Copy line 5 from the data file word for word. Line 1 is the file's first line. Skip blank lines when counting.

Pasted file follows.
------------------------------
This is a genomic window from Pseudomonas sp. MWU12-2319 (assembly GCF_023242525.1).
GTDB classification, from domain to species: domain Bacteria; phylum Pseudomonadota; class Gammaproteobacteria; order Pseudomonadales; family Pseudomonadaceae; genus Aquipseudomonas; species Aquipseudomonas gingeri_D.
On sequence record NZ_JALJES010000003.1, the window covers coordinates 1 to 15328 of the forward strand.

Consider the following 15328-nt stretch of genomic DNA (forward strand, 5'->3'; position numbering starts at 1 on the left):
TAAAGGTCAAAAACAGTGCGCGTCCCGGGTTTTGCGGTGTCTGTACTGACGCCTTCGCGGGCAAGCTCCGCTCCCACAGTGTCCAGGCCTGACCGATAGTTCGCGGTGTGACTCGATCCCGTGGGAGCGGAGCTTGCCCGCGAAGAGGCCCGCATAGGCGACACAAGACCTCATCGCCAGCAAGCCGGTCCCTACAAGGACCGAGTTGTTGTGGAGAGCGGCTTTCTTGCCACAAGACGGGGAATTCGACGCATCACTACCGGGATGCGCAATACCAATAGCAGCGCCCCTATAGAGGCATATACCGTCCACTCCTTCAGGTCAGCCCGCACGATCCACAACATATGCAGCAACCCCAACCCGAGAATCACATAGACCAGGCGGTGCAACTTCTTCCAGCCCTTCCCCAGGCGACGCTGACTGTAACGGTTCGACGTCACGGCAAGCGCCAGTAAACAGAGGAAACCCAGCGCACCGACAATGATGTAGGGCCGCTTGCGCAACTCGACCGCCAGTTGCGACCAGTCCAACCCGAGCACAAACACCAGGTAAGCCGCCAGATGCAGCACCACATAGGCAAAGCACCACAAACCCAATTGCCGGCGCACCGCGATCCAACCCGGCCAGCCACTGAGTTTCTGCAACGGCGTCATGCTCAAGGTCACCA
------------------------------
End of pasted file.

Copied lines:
TAAAGGTCAAAAACAGTGCGCGTCCCGGGTTTTGCGGTGTCTGTACTGACGCCTTCGCGGGCAAGCTCCGCTCCCACAGTGTCCAGGCCTGACCGATAGTTCGCGGTGTGACTCGATCCCGTGGGAGCGGAGCTTGCCCGCGAAGAGGCCCGCATAGGCGACACAAGACCTCATCGCCAGCAAGCCGGTCCCTACAAGGACCGAGTTGTTGTGGAGAGCGGCTTTCTTGCCACAAGACGGGGAATTCGACGCATCACTACCGGGATGCGCAATACCAATAGCAGCGCCCCTATAGAGGCATATACCGTCCACTCCTTCAGGTCAGCCCGCACGATCCACAACATATGCAGCAACCCCAACCCGAGAATCACATAGACCAGGCGGTGCAACTTCTTCCAGCCCTTCCCCAGGCGACGCTGACTGTAACGGTTCGACGTCACGGCAAGCGCCAGTAAACAGAGGAAACCCAGCGCACCGACAATGATGTAGGGCCGCTTGCGCAACTCGACCGCCAGTTGCGACCAGTCCAACCCGAGCACAAACACCAGGTAAGCCGCCAGATGCAGCACCACATAGGCAAAGCACCACAAACCCAATTGCCGGCGCACCGCGATCCAACCCGGCCAGCCACTGAGTTTCTGCAACGGCGTCATGCTCAAGGTCACCA